KELSO v. GONZALES HEALTHCARE SYSTEMS

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Court of Appeals of Texas,Corpus Christi-Edinburg.

Daisy (Dee) Marie KELSO and James Douglas Kelso, Appellants, v. GONZALES HEALTHCARE SYSTEMS d/b/a Memorial Hospital, Appellee.

No. 13-03-577-CV.

Decided: May 13, 2004

Before Chief Justice VALDEZ and Justices RODRIGUEZ and GARZA. Dennis C. Peery,Tyler & Peery, San Antonio, for Appellants. Robert L. Hargett, Damon D. Robertson, Peter R. Meeker, Davis & Wilkerson, Austin, Rosemary L. Hollan, Attorney At Law, San Antonio, for Appellee.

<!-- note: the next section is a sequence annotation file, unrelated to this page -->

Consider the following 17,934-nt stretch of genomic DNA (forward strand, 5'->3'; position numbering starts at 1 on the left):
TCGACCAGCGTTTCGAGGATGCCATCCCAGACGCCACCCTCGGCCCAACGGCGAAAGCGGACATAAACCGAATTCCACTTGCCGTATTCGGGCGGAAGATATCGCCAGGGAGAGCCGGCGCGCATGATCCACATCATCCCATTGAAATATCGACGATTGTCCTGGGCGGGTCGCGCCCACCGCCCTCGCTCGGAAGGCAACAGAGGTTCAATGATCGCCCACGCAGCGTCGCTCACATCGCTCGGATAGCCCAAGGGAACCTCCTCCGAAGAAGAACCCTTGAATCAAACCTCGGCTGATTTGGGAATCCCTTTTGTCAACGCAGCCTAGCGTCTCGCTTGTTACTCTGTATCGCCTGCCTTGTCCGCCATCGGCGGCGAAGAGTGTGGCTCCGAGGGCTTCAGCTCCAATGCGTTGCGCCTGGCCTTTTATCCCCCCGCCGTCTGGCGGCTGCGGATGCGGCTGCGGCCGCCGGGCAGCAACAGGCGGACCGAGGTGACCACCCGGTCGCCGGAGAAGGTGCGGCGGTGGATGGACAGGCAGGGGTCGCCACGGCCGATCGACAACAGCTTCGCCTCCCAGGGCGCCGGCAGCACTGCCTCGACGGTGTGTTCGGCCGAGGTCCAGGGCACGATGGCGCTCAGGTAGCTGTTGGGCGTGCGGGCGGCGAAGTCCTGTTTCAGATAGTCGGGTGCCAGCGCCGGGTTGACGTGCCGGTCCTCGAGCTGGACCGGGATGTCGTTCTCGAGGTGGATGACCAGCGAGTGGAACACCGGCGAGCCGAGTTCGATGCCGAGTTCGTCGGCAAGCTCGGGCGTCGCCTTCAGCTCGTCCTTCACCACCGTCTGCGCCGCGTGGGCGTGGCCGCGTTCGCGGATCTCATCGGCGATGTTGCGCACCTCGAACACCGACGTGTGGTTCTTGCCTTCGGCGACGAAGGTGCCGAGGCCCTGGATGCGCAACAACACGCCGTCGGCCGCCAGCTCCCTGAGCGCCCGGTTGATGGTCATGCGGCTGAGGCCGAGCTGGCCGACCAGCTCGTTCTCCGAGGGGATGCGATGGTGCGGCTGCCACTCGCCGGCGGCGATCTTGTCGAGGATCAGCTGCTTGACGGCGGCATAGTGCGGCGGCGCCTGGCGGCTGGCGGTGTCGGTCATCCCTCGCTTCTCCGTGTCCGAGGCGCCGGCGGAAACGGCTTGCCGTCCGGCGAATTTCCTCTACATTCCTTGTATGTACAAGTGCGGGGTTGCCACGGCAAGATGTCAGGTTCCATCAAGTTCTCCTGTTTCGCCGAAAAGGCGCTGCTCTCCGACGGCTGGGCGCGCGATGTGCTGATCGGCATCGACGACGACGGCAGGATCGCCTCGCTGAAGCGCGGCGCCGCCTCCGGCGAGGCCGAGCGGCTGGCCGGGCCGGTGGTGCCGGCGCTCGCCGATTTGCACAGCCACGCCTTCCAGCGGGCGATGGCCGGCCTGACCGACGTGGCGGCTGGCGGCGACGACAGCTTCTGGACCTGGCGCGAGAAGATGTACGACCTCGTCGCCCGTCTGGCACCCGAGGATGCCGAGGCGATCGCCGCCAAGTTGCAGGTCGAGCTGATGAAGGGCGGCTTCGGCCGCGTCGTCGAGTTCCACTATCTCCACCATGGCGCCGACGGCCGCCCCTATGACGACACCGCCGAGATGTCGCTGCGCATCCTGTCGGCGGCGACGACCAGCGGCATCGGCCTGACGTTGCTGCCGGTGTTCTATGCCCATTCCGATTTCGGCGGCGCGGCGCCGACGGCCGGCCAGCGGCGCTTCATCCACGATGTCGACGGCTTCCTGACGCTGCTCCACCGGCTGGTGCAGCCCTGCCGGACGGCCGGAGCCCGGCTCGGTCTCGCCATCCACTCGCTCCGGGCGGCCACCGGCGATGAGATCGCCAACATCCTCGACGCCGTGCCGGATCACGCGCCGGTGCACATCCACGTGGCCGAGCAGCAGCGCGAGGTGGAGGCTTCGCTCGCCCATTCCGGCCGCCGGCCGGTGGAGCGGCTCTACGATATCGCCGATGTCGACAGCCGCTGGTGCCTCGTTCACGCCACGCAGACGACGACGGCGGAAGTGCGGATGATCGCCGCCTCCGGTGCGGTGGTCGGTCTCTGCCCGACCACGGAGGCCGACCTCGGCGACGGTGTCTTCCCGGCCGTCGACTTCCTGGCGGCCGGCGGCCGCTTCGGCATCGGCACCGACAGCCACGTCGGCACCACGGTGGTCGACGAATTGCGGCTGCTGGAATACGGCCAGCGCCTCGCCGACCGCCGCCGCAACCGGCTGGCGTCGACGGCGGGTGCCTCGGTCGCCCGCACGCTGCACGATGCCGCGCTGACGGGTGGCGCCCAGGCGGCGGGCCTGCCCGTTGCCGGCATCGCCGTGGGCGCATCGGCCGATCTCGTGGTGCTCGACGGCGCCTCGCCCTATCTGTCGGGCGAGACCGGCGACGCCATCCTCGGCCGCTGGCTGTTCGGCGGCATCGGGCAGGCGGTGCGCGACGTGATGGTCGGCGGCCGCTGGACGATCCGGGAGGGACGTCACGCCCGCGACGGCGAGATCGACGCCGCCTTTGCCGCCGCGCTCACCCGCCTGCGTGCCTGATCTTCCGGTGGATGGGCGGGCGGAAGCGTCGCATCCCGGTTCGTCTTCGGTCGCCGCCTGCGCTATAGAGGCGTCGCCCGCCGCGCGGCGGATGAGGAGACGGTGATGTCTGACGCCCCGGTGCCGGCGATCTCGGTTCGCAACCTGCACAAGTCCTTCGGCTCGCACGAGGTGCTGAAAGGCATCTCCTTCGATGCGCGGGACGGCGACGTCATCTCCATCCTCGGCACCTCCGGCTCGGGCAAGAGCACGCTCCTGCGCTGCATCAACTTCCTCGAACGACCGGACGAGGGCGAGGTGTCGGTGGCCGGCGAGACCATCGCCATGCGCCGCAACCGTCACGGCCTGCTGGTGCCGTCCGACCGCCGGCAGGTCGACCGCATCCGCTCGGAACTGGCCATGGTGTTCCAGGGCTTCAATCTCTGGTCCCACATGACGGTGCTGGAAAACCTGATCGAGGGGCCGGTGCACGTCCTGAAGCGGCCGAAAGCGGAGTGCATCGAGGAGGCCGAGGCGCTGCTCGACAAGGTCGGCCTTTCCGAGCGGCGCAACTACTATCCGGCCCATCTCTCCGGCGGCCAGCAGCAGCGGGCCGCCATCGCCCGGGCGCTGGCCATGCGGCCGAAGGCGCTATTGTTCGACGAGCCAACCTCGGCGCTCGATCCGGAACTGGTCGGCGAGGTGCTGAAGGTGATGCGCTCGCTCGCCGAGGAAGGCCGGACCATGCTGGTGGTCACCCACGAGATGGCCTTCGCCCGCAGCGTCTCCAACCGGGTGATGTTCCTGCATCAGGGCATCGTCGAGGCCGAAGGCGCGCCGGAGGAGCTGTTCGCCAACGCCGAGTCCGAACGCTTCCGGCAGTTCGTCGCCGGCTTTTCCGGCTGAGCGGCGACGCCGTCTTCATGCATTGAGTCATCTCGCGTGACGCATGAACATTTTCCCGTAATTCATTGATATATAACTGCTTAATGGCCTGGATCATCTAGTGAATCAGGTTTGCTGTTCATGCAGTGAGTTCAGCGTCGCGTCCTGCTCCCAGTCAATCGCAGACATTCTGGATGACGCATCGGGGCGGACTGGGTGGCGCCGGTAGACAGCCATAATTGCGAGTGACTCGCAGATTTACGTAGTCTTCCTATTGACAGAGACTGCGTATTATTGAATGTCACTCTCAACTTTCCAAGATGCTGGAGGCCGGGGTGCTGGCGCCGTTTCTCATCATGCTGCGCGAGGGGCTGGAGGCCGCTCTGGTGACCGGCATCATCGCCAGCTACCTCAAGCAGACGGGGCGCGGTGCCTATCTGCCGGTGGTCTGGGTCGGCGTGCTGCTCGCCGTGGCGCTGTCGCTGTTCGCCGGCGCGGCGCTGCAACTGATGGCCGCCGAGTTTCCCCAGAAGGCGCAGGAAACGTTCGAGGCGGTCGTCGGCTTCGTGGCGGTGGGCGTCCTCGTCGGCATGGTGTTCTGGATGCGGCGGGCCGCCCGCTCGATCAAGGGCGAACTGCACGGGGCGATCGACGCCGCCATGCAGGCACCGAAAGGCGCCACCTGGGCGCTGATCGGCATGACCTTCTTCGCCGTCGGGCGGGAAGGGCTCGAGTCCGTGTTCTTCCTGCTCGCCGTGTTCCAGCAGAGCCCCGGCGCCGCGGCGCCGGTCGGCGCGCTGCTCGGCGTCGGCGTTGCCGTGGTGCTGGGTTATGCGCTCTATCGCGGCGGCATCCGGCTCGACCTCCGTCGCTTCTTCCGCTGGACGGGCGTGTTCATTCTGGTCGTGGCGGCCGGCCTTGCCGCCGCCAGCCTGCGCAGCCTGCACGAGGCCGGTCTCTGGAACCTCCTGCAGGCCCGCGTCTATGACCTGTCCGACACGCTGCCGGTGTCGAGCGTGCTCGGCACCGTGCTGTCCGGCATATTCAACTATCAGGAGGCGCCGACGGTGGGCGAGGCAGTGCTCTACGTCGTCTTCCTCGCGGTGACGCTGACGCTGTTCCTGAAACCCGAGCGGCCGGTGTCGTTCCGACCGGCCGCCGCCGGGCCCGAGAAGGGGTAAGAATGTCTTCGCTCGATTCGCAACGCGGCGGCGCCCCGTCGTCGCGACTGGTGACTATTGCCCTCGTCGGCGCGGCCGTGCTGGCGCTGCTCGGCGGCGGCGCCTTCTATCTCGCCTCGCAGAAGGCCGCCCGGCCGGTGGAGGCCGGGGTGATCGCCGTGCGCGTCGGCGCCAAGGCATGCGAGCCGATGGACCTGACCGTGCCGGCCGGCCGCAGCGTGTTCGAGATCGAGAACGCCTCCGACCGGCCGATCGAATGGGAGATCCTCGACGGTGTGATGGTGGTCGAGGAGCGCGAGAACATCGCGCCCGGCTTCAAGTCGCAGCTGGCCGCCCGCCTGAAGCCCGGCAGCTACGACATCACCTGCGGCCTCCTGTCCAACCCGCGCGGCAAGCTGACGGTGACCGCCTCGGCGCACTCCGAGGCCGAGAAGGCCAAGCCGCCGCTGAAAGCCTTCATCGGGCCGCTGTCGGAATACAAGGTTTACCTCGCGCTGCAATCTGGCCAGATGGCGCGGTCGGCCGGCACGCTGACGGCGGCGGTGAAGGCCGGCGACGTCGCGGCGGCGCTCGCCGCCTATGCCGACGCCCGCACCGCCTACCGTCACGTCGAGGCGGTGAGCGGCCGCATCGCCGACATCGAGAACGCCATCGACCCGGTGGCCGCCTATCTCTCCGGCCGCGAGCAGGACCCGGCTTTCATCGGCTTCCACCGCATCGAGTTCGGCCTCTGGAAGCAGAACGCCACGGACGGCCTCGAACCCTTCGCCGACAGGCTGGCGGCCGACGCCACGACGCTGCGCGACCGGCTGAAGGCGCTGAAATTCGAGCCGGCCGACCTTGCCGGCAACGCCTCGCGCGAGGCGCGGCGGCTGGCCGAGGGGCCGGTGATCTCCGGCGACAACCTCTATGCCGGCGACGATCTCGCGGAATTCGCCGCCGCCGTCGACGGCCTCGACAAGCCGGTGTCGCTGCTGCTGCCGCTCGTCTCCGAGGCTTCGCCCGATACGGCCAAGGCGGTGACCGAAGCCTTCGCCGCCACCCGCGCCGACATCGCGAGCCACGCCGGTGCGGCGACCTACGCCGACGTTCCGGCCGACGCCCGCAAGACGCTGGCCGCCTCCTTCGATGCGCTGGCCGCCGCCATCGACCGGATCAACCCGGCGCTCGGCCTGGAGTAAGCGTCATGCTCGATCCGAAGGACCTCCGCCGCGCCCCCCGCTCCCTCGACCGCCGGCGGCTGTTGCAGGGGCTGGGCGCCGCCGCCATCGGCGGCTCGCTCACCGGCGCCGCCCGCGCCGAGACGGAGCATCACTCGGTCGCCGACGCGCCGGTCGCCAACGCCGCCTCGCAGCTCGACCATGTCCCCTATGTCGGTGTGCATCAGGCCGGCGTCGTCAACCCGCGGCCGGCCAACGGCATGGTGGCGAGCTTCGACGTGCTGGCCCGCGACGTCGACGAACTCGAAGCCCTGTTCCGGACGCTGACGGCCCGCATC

OPINION

Appellants, Daisy and James Kelso, appeal the trial court's decision to grant a plea to the jurisdiction by appellee, Gonzales Healthcare Systems, d/b/a Memorial Hospital (“Memorial Hospital”).   In two issues, the Kelsos contend that (1) the trial court improperly granted Memorial Hospital's plea to the jurisdiction because sovereign immunity under the tort claims act had been waived;  and (2) the trial court granted Memorial Hospital's plea to the jurisdiction without giving the Kelsos the opportunity to amend their petition.   We reverse and remand to the trial court in order to give the Kelsos an opportunity to amend their pleading.

Factual Background